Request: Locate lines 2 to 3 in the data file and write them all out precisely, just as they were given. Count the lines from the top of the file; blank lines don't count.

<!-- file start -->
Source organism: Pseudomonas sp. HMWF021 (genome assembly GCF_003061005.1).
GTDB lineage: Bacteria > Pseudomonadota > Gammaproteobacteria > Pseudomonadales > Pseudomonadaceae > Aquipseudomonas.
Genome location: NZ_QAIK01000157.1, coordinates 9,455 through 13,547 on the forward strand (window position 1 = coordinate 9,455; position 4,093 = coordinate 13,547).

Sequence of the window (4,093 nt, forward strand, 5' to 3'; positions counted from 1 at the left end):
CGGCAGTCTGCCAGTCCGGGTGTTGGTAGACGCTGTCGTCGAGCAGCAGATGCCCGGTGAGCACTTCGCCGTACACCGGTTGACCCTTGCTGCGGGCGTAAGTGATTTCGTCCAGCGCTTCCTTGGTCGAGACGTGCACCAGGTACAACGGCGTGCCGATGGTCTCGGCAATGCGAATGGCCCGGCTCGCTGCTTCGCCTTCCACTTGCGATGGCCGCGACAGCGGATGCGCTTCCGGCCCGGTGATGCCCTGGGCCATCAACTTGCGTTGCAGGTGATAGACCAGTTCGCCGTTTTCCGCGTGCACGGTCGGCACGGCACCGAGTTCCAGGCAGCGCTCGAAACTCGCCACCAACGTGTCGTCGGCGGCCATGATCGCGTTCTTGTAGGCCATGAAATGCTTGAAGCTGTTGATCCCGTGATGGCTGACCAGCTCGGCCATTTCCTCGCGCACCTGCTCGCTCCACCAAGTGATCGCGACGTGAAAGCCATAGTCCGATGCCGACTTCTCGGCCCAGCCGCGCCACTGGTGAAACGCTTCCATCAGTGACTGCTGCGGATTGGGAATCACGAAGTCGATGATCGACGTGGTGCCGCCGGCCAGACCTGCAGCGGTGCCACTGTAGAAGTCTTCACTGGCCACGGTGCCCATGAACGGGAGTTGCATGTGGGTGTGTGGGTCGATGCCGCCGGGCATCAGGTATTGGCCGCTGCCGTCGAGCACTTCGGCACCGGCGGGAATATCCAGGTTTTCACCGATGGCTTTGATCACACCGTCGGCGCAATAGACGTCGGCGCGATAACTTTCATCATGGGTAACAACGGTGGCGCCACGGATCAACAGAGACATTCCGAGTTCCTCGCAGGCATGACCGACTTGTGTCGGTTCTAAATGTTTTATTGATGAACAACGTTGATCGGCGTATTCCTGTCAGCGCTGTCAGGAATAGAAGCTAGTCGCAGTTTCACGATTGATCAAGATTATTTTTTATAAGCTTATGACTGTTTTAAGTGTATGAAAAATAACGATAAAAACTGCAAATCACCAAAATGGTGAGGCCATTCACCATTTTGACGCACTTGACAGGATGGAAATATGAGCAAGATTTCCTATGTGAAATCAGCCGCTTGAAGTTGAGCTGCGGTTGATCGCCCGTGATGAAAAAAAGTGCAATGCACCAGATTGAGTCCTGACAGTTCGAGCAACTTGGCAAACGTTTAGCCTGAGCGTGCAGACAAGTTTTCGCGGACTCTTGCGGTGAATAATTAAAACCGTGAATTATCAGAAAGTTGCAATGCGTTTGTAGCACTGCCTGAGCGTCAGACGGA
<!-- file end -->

GTDB lineage: Bacteria > Pseudomonadota > Gammaproteobacteria > Pseudomonadales > Pseudomonadaceae > Aquipseudomonas.
Genome location: NZ_QAIK01000157.1, coordinates 9,455 through 13,547 on the forward strand (window position 1 = coordinate 9,455; position 4,093 = coordinate 13,547).